Review: Results (Sundance 2015)
REVIEW: Thereís a certain kind of movie I dread writing about at film festivals. Itís not the bad ones Ė those are easy to nitpick. Itís certainly not the good ones Ė those you canít wait to blow five hundred plus words on. Rather, itís the stuff thatís so middle-of-the-road that it barely stirs anything up in you but boredom Ė thatís the stuff thatís a bitch to review under the best of circumstances. When youíre watching 3-4 movies a day, itís really tough.
RESULTS is one of those movies. It was actually one of my more-anticipated films going in, as Iím such a fan of Guy Pearce and Cobie Smulders. I also think Kevin Corriganís totally underrated, and here he is in a lead, with an acclaimed writer-director (COMPUTER CHESSí Andrew Bujalski) to boot! What went wrong? Fact is, I dunno. There are a lot of things that are right with RESULTS. The performances range from good to exceptional, the film has a nice visual style, and a propulsive drum score by Justin Rice that keeps things chugging along. Yet it all just did absolutely nothing for me.
At first it feels like Bujalski is trying to make this a kind-of Robert Altman-esque satire of the fitness-industry, but somewhere around the midway point the movie becomes so sentimental that any satirical edge it has evaporates. At this point I thought, well, maybe itís more of buddy-story, with Corrigan and Pearceís characters striking up an unlikely bond over their similar status as lonely, directionless middle-aged men (albeit in Pearceís case, one with a Charles Atlas-physique, and in Corriganís boatloads-of-cash). But then, abruptly, this is dropped as well, with it eventually turning into a romance between Pearce and the much-younger Smulders. This would be fine Ė both are attractive and likable, but curiously the chemistry isnít there. I hesitate to blame them, as the romantic aspect arrives so late in the film it feels like theyíve just been thrown together because theyíre both sexy, so naturally theyíd fall in love. Right?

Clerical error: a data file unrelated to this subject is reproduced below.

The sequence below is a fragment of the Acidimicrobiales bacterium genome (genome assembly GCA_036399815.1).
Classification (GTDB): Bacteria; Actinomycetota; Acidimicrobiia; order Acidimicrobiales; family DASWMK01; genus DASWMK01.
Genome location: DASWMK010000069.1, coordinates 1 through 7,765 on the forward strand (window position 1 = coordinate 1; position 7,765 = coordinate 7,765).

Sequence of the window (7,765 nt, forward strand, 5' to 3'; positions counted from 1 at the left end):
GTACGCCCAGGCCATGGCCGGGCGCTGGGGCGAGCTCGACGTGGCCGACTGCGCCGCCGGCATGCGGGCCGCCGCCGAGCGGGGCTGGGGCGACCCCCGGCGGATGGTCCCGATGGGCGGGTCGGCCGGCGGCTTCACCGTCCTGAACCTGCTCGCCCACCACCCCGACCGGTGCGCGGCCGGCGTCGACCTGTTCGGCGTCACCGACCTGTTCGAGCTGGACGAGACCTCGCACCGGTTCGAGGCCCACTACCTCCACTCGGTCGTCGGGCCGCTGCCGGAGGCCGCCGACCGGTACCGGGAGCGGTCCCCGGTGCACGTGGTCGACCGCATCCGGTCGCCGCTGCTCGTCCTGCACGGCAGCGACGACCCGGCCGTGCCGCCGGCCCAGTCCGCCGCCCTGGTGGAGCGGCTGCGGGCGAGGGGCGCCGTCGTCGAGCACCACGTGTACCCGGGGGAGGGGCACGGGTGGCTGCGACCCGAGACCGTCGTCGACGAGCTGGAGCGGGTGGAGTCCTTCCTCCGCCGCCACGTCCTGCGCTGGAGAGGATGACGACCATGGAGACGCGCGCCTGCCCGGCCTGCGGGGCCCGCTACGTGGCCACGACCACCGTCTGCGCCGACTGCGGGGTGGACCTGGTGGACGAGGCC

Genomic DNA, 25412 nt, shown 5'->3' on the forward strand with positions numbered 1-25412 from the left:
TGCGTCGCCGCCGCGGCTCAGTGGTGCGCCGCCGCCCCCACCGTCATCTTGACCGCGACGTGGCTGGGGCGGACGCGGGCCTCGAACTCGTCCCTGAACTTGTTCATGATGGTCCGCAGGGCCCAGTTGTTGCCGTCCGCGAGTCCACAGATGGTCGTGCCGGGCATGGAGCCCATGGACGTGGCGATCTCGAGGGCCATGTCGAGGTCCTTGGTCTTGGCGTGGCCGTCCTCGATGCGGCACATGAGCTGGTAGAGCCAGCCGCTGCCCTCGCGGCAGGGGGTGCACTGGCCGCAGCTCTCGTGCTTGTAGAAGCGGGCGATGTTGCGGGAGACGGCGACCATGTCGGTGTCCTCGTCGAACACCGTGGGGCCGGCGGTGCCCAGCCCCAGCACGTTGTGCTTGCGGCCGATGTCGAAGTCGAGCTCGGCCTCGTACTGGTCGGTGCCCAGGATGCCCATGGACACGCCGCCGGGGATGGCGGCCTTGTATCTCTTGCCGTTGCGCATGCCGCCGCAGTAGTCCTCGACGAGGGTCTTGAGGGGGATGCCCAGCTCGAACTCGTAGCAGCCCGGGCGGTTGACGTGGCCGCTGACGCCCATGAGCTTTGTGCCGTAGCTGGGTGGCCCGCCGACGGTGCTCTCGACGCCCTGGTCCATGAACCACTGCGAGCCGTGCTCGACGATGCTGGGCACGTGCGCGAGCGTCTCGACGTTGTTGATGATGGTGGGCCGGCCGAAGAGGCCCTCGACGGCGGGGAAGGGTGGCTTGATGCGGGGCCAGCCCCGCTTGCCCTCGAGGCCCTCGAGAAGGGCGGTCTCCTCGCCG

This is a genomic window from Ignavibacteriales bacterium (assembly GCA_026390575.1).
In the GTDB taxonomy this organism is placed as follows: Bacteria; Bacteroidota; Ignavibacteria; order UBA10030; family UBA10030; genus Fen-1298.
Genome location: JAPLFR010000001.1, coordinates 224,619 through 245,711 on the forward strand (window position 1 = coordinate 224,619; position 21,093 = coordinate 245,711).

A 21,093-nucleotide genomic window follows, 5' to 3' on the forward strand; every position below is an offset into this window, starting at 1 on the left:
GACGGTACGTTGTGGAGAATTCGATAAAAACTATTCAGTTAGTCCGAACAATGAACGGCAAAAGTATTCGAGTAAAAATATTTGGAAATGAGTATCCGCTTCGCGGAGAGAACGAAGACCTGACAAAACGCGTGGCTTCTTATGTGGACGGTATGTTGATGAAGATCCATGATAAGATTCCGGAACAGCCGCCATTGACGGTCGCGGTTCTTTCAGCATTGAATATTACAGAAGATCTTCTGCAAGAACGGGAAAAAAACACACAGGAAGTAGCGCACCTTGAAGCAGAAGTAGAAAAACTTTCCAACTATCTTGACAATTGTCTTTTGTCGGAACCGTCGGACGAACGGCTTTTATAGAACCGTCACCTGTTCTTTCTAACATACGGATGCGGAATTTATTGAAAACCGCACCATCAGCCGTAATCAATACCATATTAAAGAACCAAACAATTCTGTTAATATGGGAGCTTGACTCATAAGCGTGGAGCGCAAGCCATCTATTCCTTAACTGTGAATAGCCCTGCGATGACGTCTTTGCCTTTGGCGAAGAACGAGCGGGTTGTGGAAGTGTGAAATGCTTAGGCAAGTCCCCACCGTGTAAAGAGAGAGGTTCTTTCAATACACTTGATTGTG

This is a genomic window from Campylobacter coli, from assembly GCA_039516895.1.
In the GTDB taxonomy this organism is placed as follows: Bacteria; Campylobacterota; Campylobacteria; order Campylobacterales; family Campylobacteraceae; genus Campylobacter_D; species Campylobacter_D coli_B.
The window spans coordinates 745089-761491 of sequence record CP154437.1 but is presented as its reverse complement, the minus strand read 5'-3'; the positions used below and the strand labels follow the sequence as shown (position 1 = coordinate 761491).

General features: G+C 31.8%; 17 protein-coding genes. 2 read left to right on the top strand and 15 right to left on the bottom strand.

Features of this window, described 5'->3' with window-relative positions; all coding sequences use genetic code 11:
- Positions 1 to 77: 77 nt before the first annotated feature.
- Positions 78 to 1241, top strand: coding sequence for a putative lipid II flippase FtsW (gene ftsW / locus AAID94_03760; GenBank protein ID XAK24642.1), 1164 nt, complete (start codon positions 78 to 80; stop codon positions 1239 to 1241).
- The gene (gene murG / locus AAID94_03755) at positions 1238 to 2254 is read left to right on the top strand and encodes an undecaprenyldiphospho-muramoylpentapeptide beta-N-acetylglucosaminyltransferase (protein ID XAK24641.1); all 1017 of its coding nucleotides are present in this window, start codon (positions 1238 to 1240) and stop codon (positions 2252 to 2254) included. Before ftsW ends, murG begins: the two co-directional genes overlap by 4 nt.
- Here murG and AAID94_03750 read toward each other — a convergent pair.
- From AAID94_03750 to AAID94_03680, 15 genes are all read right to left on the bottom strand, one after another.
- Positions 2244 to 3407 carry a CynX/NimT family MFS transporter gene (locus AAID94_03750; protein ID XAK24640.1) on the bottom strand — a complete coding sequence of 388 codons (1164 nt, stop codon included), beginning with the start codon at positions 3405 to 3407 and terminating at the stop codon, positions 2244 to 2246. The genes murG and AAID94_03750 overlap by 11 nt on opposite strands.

This all adds up to a weirdly inconsistent film, with the tone shifting constantly. At one point Bujalski even crisscrosses between somber drama (Corriganís emotionally fraught dinner with his ex-wife) to screwball comedy, as Smulders and Pearce bicker over drinks with a jacked Anthony Michael Hall and Brooklyn Decker as married fitness gurus. The ending is especially off-putting; with no sense of resolution at all, but rather just a feeling that the movie had simply run-out-of-gas, hence the need to roll the credits.
Again though, I might be being too harsh on RESULTS given the way I saw it, which was in a festival jam-packed with good-to-great films. Had this been something I reviewed on its own outside of the film festival experience, I might have been fine with it. The elements are all there, but they just donít really mesh together into a cohesive whole. This is more of a curio than a really worthwhile film.